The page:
Jackson: We must become more environmentally oriented and make prior and proper preparation which prevent poor performance. I will aim to collaborate with private and government environmental agencies on redirecting funds to areas that will improve our environmental challenges whether it be coastal erosion, littering, hurricane mitigation, water conservation etc. Also, fees from companies affecting climate change should be applied.

Source: What is your plan to improve the schools and the quality of public education in the territory?

Jackson: The appropriation of funding for the teachers’ contract is necessary in order to award and pay competitive salaries. I will also assure the accurate usage of the lottery funds, which is geared towards enhancing the services provided by our educators. It is imperative to produce well-rounded students, therefore, I support the development of a curriculum to assist our students that are talented in athletics and fine arts. Additionally, through the oversight duties of legislators, I will monitor the spending of federal funds in order to decrease the return of those funds.

Source: How will you ensure that adequate funding is put toward healthcare services in the territory?

Jackson: It is obvious that our healthcare system needs to be reliable and encourage residents to seek health care services locally. This will assure the circulation of funds, which will aid with the growth of the economy. As a result of data reflecting funding shortfalls and justification, I will work with colleagues to identify and or redirect funds to address those areas. Further, through legislation, the government and Industrial Development Commission beneficiaries can award scholarships to our high school graduates who have an interest in the medical field, guaranteeing they return home to work. Also, there is a need to conduct a feasibility plan on the re-implementation of the exchange program of nurses and physicians and action be determined based on the findings. Finally, I support the Development and will encourage a transition plan that will reduce and eliminate the need for Nurses from abroad on contract labor, which has proven to be more costly. I will also, support the expansion and enhancement of specialty area services in order to improve medical tourism.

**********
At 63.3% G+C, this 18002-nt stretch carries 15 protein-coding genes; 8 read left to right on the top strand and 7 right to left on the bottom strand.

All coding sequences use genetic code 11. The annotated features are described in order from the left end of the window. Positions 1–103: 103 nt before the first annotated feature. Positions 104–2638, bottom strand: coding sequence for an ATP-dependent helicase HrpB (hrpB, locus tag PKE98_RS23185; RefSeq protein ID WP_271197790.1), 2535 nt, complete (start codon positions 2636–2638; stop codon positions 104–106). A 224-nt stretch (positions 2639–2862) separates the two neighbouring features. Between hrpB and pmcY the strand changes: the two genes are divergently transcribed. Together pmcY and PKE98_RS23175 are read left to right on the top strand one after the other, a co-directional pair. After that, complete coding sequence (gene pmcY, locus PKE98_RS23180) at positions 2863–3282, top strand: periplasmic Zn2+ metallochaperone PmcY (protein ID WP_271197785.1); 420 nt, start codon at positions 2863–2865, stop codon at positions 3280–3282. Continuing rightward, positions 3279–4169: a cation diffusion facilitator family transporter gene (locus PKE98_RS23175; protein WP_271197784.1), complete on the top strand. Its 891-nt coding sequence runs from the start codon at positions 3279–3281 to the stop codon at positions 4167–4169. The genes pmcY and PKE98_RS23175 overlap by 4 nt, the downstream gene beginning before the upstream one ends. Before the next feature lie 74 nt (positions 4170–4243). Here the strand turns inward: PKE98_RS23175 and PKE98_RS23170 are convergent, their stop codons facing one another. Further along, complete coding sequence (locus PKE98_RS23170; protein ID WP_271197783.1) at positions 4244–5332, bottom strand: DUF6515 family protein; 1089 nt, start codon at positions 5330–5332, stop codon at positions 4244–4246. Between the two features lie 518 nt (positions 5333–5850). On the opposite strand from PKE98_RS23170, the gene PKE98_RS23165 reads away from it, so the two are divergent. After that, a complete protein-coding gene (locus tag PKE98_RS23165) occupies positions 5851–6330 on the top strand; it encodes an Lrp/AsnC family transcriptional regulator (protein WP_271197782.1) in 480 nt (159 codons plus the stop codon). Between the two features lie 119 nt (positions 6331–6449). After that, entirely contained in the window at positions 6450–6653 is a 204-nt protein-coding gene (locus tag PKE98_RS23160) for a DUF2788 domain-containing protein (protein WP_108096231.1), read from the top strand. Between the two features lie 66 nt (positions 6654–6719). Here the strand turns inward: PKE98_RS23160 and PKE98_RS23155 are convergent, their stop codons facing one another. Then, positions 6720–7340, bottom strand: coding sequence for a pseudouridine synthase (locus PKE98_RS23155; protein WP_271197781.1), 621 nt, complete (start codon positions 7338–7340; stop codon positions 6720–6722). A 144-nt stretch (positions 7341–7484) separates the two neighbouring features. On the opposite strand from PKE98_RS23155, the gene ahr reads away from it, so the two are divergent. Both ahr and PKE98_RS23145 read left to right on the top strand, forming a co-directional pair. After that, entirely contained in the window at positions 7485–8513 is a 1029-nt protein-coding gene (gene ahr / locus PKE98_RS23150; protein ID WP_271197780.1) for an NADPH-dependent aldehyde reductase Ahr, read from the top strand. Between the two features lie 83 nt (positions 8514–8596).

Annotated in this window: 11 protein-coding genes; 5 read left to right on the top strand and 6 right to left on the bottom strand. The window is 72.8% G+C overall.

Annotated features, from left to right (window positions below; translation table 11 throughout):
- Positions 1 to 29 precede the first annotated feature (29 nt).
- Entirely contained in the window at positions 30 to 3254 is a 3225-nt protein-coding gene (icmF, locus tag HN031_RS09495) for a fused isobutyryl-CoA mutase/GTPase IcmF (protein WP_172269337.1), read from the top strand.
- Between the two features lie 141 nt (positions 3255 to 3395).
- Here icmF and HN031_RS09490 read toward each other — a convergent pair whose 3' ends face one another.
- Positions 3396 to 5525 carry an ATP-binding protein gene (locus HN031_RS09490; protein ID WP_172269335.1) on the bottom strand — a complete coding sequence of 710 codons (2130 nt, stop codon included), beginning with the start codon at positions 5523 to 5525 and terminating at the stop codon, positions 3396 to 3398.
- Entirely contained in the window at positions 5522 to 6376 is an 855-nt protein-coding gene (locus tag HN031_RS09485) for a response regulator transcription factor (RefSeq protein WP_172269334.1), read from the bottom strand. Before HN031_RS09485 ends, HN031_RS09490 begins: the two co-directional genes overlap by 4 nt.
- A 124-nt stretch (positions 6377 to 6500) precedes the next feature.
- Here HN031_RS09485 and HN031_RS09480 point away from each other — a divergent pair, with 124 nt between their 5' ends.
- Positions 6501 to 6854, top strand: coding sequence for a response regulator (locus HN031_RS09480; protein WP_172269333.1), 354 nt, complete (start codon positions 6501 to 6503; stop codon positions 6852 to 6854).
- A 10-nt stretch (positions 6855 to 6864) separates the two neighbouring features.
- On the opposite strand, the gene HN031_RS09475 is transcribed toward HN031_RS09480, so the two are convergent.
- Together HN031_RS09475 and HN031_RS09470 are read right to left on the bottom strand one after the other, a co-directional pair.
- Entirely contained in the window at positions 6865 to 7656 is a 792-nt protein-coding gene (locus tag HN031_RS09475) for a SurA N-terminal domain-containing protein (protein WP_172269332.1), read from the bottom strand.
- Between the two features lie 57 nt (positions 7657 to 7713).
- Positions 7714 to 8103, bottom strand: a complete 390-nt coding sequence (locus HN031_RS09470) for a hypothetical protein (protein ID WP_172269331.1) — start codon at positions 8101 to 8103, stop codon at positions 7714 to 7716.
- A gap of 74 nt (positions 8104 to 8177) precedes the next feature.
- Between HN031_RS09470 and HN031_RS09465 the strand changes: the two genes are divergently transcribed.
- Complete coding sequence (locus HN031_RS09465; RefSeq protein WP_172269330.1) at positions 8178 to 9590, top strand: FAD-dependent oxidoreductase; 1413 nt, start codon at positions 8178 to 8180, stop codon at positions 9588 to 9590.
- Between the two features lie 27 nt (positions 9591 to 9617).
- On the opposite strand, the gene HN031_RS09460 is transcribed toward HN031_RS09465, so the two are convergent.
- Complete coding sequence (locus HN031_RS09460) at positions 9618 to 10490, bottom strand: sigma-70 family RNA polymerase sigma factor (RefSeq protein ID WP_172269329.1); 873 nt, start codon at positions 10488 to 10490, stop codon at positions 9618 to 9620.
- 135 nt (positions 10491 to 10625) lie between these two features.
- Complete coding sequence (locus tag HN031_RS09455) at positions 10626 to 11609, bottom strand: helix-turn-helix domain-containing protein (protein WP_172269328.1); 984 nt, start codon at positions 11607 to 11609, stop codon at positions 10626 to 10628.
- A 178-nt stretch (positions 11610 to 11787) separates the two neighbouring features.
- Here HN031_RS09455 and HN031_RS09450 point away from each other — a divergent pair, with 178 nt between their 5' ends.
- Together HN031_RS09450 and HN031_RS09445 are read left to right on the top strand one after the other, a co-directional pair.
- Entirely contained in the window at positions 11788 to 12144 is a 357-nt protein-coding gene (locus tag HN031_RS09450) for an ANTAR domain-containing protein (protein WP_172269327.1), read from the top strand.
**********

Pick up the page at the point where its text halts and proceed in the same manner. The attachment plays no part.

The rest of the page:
Source: A significant amount of post-hurricane recovery on St. John, St. Croix and St. Thomas was made possible by non-profit organizations and volunteer groups. But private donations are down and budget deficits make more funding difficult. What would you, as a legislator, suggest to help support these community groups?

Jackson: I will support assisting funding of non-profit organizations with federal and private grants.

Source: What do you as a senator believe should be priorities for infrastructure, parking and walkability on St. John? On St. Croix? On St. Thomas?

Jackson: Redirect funding and prioritize the development and upgrading of roads, drainages, sewage system, sidewalks and bike lanes. Additionally, the construction of a parking garage should be built in both towns.

Source: The Revised Organic Act of 1954 gives the V.I. Legislature the power to establish a USVI constitution by any means it chooses. Currently, the territory cannot charge different property tax rates to different parts of the territory. The territory could set up property tax districts if it enacted a constitution. What should the Legislature do in regards to a USVI constitution?

Jackson: The passing of a constitution is vital, therefore, we need to do what is necessary to pass a basic constitution and amend as necessary.